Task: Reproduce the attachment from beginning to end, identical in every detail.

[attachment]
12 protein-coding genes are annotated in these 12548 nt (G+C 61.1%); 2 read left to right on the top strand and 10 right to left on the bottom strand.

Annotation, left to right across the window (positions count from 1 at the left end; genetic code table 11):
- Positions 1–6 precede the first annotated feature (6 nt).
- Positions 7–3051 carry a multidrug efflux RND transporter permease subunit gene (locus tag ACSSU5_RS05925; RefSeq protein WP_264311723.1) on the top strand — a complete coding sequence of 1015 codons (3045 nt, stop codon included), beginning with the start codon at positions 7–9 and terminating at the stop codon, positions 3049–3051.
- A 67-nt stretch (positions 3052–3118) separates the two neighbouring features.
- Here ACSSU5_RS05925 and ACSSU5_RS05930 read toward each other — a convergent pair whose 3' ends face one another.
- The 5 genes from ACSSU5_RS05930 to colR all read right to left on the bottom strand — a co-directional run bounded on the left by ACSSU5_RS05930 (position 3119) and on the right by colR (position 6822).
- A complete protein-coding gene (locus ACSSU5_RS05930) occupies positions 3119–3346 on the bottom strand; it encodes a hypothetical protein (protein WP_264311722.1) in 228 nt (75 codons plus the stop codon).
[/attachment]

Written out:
12 protein-coding genes are annotated in these 12548 nt (G+C 61.1%); 2 read left to right on the top strand and 10 right to left on the bottom strand.

Annotation, left to right across the window (positions count from 1 at the left end; genetic code table 11):
- Positions 1–6 precede the first annotated feature (6 nt).
- Positions 7–3051 carry a multidrug efflux RND transporter permease subunit gene (locus tag ACSSU5_RS05925; RefSeq protein WP_264311723.1) on the top strand — a complete coding sequence of 1015 codons (3045 nt, stop codon included), beginning with the start codon at positions 7–9 and terminating at the stop codon, positions 3049–3051.
- A 67-nt stretch (positions 3052–3118) separates the two neighbouring features.
- Here ACSSU5_RS05925 and ACSSU5_RS05930 read toward each other — a convergent pair whose 3' ends face one another.
- The 5 genes from ACSSU5_RS05930 to colR all read right to left on the bottom strand — a co-directional run bounded on the left by ACSSU5_RS05930 (position 3119) and on the right by colR (position 6822).
- A complete protein-coding gene (locus ACSSU5_RS05930) occupies positions 3119–3346 on the bottom strand; it encodes a hypothetical protein (protein WP_264311722.1) in 228 nt (75 codons plus the stop codon).